Cystitis is a urinary tract infection (UTI) that commonly affects women. Cystitis is caused by bacteria entering the urethra and bladder, causing pain when urinating and sometimes blood in the urine. The infection can sometimes spread upwards towards the kidneys. Cystitis is treated with oral antibiotics such as Trimethoprim or Nitrofurantoin, but kidney infections may require IV antibiotics.
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Written by Dr Kimberly Langdon, MD
Information last reviewed 06/21/19
Urinary tract infections (UTIs) can be categorized as lower or upper UTIs. Lower UTIs involve the bladder, whereas upper UTIs affect the kidneys. Kidney infections are also referred to as pyelonephritis. Most UTIs can be treated with oral antibiotics such as Nitrofurantoin or Trimethoprim, but some upper UTIs may require hospital admission and IV antibiotics.
UTIs are often caused by bacteria present on the skin near the rectum, vulva, vagina, and urethra. When these bacteria enter the urethra, they can cause a UTI or kidney infection. The most common bacteria involved in UTIs is E-Coli, but there are several other bacteria and some fungi that can cause cystitis.
Various risk factors for UTIs include:
The signs and symptoms of cystitis are:
Some additional symptoms are more common if you have an upper UTI or kidney infection. These include:
If you experience these symptoms, it is a good idea to seek medical attention - you may be admitted to hospital for IV antibiotics and monitoring.
UTIs are generally diagnosed by asking about your symptoms. Sometimes, a urine test will be done to confirm. If you experience recurrent cystitis, a urine culture may be done to learn more about the infection and its cause.
The symptoms of a UTI include:
A urine test involves inserting a dipstick into a urine sample. A dipstick is a card strip with patches containing different chemicals. This is dipped into the urine to identify the presence of blood, glucose (sugar), protein, infection and other factors.
It is worth noting that the symptoms of UTIs can also be caused by other conditions. If your urine test is negative or if your symptoms do not resolve after treatment with antibiotics, you may be evaluated for the following diseases: STIs, cervicitis, vaginitis, or pelvic inflammatory disease.
There are several risk factors for UTIs. Both medical conditions and lifestyle factors can predispose you to UTIs. So if you have any of the following conditions, you should be extra aware of the lifestyle factors that could make you even more likely to experience a UTI.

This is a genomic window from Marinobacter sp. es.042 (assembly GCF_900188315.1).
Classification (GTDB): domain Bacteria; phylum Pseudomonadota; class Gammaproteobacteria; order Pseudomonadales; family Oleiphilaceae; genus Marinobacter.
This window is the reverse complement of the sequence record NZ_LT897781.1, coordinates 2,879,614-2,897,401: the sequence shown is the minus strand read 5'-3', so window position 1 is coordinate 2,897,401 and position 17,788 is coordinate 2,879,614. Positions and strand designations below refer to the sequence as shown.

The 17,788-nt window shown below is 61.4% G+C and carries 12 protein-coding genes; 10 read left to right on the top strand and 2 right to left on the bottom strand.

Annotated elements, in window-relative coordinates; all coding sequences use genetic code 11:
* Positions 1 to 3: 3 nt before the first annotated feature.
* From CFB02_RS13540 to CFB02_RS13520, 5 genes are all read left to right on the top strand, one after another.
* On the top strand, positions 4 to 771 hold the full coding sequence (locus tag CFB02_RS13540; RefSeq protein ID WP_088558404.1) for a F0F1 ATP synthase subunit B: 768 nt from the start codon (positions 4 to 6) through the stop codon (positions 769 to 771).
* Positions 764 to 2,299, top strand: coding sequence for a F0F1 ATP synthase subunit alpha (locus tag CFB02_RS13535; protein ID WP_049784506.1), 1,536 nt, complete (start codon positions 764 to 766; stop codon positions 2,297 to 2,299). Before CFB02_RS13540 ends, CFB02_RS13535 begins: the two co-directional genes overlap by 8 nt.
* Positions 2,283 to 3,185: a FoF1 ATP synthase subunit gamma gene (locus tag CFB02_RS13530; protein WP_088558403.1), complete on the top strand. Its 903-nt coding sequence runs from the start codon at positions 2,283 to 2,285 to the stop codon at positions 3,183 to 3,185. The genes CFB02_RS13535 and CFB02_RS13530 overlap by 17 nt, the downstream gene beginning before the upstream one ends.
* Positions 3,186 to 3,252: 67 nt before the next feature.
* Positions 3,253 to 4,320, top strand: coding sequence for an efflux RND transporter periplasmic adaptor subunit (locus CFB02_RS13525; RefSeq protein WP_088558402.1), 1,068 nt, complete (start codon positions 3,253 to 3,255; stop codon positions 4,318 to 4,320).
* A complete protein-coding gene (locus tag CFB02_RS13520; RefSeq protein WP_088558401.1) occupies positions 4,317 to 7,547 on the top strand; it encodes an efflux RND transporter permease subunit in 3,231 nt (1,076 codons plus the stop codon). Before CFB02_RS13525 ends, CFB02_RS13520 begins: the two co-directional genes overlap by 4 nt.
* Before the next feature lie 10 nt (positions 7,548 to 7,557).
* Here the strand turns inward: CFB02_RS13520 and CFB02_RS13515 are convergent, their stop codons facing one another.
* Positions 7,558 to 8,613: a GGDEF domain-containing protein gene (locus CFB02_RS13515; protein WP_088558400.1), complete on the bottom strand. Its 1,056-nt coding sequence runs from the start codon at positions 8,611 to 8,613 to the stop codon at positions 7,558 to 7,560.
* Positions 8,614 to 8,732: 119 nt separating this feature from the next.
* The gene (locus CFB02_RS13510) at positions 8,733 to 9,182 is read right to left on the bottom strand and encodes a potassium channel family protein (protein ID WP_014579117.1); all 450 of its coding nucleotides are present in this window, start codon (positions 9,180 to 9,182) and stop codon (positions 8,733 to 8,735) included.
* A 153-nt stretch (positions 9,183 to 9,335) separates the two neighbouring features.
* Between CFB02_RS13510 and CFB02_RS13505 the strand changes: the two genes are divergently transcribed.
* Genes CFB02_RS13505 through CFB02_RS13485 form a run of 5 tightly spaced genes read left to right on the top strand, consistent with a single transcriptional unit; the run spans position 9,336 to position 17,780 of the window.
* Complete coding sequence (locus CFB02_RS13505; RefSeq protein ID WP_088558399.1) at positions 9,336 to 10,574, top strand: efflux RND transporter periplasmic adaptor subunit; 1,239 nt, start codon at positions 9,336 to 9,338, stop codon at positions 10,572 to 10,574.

During sex it is easy for bacteria to travel from around the vagina or anus into the urethra. Therefore, it is a good idea to always urinate after sex.
If you have anal sex, a condom should always be changed or the penis should be washed before any vaginal penetration.
If you use any sex toys (or fingers) anally, they should be washed thoroughly before being allowed near the vagina.
If you use any sex toys, you should make sure they are washed thoroughly after use and stored in a clean container.
Without treatment, UTIs will resolve in 20-40% of women. But if a UTI is left untreated it can travel to the kidneys and cause a kidney infection. Therefore, if you experience UTI symptoms, it is a good idea to speak to a doctor.
Antibiotics such as Trimethoprim or Nitrofurantoin are prescribed for at least three days, but your symptoms may last longer than this.
Avoid risk factors of UTIs. Keep well-hydrated, make sure to completely empty the bladder and for women, always wipe front to back. For recurrent sufferers, urinate as soon as possible after having sex.
The infection can spread into the kidneys where it can reach the bloodstream, potentially leading to a life-threatening condition called sepsis.
Not true, UTIs resolve on their own in 20-40% of women. Antibiotics can be used to treat UTIs and to prevent the infection from spreading to the kidneys where the infection can be much more dangerous.
Urinary tract infections, are very common, especially in women and account for 6 million cases annually. They are caused by bacteria and result in pain with urination, lower abdominal pain, and sometimes blood in the urine. The treatment is with antibiotics and sometimes other medications to relieve the pain. In rare circumstances, the infection can travel to the kidneys but that is more common in the elderly and pregnant women.
Disclaimer: This is not medical advice. You and your physician will determine if and how you should take any medication prescribed to you following a medical consultation.
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